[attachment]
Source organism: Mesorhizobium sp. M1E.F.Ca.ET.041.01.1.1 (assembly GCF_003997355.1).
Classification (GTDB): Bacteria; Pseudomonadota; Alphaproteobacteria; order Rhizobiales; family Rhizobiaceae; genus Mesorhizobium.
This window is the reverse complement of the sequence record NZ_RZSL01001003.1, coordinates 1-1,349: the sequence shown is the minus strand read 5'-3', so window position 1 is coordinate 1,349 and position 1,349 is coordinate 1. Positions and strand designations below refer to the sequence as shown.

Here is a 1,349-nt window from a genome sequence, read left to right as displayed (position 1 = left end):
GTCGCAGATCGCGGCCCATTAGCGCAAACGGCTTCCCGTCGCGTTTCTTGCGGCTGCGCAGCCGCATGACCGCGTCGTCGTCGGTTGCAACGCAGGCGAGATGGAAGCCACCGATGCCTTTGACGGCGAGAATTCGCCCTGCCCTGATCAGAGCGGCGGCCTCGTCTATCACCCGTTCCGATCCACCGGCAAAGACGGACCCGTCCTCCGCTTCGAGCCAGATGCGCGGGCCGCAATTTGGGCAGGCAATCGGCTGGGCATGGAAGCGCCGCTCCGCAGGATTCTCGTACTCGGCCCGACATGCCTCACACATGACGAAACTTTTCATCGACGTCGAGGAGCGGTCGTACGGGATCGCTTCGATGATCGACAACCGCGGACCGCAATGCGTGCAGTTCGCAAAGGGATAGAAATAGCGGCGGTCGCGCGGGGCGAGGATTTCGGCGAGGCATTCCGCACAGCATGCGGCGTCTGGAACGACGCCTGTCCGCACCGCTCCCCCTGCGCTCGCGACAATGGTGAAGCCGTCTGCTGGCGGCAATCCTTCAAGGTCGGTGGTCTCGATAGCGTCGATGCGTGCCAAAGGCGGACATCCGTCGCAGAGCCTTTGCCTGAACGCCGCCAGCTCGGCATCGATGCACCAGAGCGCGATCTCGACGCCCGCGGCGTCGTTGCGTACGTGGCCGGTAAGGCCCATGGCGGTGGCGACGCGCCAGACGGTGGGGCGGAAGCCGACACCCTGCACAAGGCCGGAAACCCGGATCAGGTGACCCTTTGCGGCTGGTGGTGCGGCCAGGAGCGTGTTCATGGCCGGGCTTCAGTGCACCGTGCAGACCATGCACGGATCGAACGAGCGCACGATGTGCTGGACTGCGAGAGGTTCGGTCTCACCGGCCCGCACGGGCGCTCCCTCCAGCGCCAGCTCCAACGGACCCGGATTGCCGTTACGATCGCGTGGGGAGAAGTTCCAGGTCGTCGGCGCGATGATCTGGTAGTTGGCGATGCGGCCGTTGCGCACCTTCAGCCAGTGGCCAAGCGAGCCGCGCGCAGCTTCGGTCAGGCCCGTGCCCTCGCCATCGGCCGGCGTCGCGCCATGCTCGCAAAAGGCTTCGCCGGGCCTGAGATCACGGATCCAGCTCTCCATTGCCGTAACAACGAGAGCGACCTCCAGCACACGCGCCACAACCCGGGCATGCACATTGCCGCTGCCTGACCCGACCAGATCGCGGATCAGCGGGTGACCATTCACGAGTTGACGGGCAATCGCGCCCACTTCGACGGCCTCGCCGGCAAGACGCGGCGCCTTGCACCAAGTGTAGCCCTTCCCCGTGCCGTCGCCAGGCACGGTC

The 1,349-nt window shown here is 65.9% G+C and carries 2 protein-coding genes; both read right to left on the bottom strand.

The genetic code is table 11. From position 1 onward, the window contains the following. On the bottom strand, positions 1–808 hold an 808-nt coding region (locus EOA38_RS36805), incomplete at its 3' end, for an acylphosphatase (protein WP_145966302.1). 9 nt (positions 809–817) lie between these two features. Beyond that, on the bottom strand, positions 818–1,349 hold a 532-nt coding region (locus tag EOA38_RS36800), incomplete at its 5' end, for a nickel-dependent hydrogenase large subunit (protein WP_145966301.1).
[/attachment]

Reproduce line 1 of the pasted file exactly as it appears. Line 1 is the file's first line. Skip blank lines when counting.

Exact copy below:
Source organism: Mesorhizobium sp. M1E.F.Ca.ET.041.01.1.1 (assembly GCF_003997355.1).